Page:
It is also worth noting that without a valid source IP address, you can't actually make a connection on something like TCP because you can't complete the handshake.

  • But the packet will travel through a lot of routers, not just sender to receiver. So every router would need to log the traffic. But are you sure they do this? This must be a very big logfile then, because of all the connections. Can you or someone else give me more information about these router logs? What do they exactly log? And how long? – Joey Dec 5 '14 at 16:51
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    @Kevin - it isn't that large of a number of routers normally. It may travel through 10 to 15, but generally, at least 1/3 of those are on the ISP's network and another 1/3 or so on the recipient's ISP's network. The ones in between tend to be backbone networks, but they still care about entry and exit points on their network for traffic for billing and peering negotiations. They may or may not log every packet, but if they start noticing a weird pattern, they are likely to make note of it. – AJ Henderson Dec 5 '14 at 17:11
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Like most answers relating to questions of this type, it depends. IP spoofing can make it very difficult to trace you, but it is not a guarantee someone won't be able to. It really depends where on the network the person who might want to trace you is. For example, if you did this from your ISP account or your company network and the administrators of networks notice and want to trace you, it is very likely they will, especially if they notice and start investigating while your still operational to do so. On the other hand, if you did this and used this technique to do something like a Dos/DDoS attack on a remote site, a lot would depend on the site. If it was a major government, military etc site in the same country, then it is likely they would have the resources and authority to get logs and other information and track you down. On the other hand, if it is a company without significant resources or in a different country, then it could be much more difficult to access the necessary information or obtain the amount of resources necessary to perform an investigation.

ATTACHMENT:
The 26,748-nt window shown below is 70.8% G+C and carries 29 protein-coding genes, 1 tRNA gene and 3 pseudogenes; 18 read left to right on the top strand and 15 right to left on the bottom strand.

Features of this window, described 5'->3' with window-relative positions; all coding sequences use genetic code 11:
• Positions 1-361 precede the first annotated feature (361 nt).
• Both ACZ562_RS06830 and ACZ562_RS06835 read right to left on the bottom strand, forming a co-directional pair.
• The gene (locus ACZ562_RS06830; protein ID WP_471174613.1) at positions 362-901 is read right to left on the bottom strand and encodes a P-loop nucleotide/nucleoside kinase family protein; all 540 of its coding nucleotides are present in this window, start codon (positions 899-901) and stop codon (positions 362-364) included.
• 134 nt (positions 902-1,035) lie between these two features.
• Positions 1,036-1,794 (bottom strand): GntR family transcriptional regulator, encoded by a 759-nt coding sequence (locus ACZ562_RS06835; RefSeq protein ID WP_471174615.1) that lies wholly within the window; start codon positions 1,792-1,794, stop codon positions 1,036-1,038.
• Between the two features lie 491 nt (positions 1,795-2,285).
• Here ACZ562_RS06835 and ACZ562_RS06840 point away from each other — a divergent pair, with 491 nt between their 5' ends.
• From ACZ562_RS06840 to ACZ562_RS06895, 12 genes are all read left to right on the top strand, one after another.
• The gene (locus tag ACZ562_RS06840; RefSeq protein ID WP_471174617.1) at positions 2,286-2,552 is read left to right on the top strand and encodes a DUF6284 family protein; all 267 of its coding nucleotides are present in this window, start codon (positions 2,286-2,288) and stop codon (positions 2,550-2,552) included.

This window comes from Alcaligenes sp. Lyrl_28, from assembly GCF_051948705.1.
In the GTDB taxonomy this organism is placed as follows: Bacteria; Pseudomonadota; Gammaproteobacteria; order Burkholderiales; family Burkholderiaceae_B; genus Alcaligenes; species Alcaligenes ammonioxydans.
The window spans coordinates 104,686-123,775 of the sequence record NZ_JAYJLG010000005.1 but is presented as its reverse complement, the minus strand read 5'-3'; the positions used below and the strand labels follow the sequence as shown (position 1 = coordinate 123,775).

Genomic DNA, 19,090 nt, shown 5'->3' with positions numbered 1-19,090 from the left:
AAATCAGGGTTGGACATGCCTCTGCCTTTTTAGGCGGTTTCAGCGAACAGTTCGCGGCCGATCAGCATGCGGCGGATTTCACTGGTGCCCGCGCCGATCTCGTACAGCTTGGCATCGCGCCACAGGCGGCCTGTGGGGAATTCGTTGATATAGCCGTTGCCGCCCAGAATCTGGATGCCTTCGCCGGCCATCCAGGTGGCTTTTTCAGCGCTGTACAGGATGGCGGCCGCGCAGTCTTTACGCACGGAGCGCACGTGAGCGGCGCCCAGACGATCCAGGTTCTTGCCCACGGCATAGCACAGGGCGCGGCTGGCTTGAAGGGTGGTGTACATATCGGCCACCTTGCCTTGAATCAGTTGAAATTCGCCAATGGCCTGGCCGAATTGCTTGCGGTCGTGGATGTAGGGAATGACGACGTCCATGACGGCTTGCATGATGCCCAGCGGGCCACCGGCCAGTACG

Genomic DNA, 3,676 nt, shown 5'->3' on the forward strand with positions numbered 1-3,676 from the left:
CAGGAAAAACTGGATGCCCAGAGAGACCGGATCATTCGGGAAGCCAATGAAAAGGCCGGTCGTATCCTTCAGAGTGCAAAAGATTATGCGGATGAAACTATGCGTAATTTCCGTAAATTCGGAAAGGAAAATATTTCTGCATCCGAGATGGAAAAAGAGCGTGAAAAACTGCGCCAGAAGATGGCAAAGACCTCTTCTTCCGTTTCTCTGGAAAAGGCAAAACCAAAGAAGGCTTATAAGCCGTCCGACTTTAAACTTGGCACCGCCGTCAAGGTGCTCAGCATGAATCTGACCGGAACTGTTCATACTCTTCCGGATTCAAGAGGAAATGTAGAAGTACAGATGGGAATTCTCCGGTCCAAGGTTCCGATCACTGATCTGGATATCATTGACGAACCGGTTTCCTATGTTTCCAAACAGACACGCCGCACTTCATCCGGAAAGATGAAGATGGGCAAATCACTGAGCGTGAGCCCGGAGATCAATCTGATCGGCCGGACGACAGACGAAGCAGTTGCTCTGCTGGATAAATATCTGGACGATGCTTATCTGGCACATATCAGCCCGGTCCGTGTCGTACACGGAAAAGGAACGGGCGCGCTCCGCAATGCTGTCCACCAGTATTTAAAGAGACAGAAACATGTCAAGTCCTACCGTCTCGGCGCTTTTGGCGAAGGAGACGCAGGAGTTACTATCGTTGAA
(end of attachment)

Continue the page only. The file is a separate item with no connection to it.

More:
Normally, when someone wants to obscure their location, it will be necessary to use a number of techniques to make tracing difficult. For example, you might first compromise a remote system and use that system to initiate your activity rather than simply run it from your own machine. In general, the 'safe' approach is to always assume anything you do can be tracked and if you want to avoid this, you need to make the effort/expense of doing so too high compared to the value of identifying who/where you are.